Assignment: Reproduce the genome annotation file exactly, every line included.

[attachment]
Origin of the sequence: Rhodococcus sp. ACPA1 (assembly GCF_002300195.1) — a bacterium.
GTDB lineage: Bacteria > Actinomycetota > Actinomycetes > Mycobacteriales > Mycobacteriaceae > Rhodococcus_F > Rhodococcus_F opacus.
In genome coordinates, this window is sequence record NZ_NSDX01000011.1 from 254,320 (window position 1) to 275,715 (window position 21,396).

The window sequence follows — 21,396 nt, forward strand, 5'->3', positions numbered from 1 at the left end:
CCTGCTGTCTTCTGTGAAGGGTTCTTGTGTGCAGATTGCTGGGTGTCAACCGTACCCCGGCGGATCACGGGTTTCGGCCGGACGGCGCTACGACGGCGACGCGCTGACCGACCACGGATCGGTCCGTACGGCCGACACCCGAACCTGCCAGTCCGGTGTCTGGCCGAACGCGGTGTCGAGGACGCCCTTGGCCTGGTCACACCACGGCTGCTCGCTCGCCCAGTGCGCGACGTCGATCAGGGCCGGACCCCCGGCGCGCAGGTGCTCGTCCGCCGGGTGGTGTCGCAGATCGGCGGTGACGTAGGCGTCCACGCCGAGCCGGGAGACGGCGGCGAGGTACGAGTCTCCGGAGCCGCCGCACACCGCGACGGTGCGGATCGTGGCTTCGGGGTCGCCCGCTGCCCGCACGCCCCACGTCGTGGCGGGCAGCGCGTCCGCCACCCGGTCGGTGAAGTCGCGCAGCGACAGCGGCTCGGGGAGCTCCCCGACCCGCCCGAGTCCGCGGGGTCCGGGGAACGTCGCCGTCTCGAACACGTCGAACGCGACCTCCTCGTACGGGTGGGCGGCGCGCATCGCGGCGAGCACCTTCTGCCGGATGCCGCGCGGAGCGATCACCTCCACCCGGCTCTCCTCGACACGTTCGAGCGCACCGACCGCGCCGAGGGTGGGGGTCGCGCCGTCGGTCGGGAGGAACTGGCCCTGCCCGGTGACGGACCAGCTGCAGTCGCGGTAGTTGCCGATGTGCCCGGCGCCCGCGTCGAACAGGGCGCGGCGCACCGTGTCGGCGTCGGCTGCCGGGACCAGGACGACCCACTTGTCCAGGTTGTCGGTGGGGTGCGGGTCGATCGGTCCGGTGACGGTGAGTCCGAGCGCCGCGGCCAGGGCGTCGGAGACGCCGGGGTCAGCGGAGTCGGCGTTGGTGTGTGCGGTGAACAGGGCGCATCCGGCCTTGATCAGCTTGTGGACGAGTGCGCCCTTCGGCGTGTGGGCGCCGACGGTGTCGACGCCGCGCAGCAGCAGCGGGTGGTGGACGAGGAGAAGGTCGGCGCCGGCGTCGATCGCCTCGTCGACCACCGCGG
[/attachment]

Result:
Origin of the sequence: Rhodococcus sp. ACPA1 (assembly GCF_002300195.1) — a bacterium.
GTDB lineage: Bacteria > Actinomycetota > Actinomycetes > Mycobacteriales > Mycobacteriaceae > Rhodococcus_F > Rhodococcus_F opacus.
In genome coordinates, this window is sequence record NZ_NSDX01000011.1 from 254,320 (window position 1) to 275,715 (window position 21,396).

The window sequence follows — 21,396 nt, forward strand, 5'->3', positions numbered from 1 at the left end:
CCTGCTGTCTTCTGTGAAGGGTTCTTGTGTGCAGATTGCTGGGTGTCAACCGTACCCCGGCGGATCACGGGTTTCGGCCGGACGGCGCTACGACGGCGACGCGCTGACCGACCACGGATCGGTCCGTACGGCCGACACCCGAACCTGCCAGTCCGGTGTCTGGCCGAACGCGGTGTCGAGGACGCCCTTGGCCTGGTCACACCACGGCTGCTCGCTCGCCCAGTGCGCGACGTCGATCAGGGCCGGACCCCCGGCGCGCAGGTGCTCGTCCGCCGGGTGGTGTCGCAGATCGGCGGTGACGTAGGCGTCCACGCCGAGCCGGGAGACGGCGGCGAGGTACGAGTCTCCGGAGCCGCCGCACACCGCGACGGTGCGGATCGTGGCTTCGGGGTCGCCCGCTGCCCGCACGCCCCACGTCGTGGCGGGCAGCGCGTCCGCCACCCGGTCGGTGAAGTCGCGCAGCGACAGCGGCTCGGGGAGCTCCCCGACCCGCCCGAGTCCGCGGGGTCCGGGGAACGTCGCCGTCTCGAACACGTCGAACGCGACCTCCTCGTACGGGTGGGCGGCGCGCATCGCGGCGAGCACCTTCTGCCGGATGCCGCGCGGAGCGATCACCTCCACCCGGCTCTCCTCGACACGTTCGAGCGCACCGACCGCGCCGAGGGTGGGGGTCGCGCCGTCGGTCGGGAGGAACTGGCCCTGCCCGGTGACGGACCAGCTGCAGTCGCGGTAGTTGCCGATGTGCCCGGCGCCCGCGTCGAACAGGGCGCGGCGCACCGTGTCGGCGTCGGCTGCCGGGACCAGGACGACCCACTTGTCCAGGTTGTCGGTGGGGTGCGGGTCGATCGGTCCGGTGACGGTGAGTCCGAGCGCCGCGGCCAGGGCGTCGGAGACGCCGGGGTCAGCGGAGTCGGCGTTGGTGTGTGCGGTGAACAGGGCGCATCCGGCCTTGATCAGCTTGTGGACGAGTGCGCCCTTCGGCGTGTGGGCGCCGACGGTGTCGACGCCGCGCAGCAGCAGCGGGTGGTGGACGAGGAGAAGGTCGGCGCCGGCGTCGATCGCCTCGTCGACCACCGCGG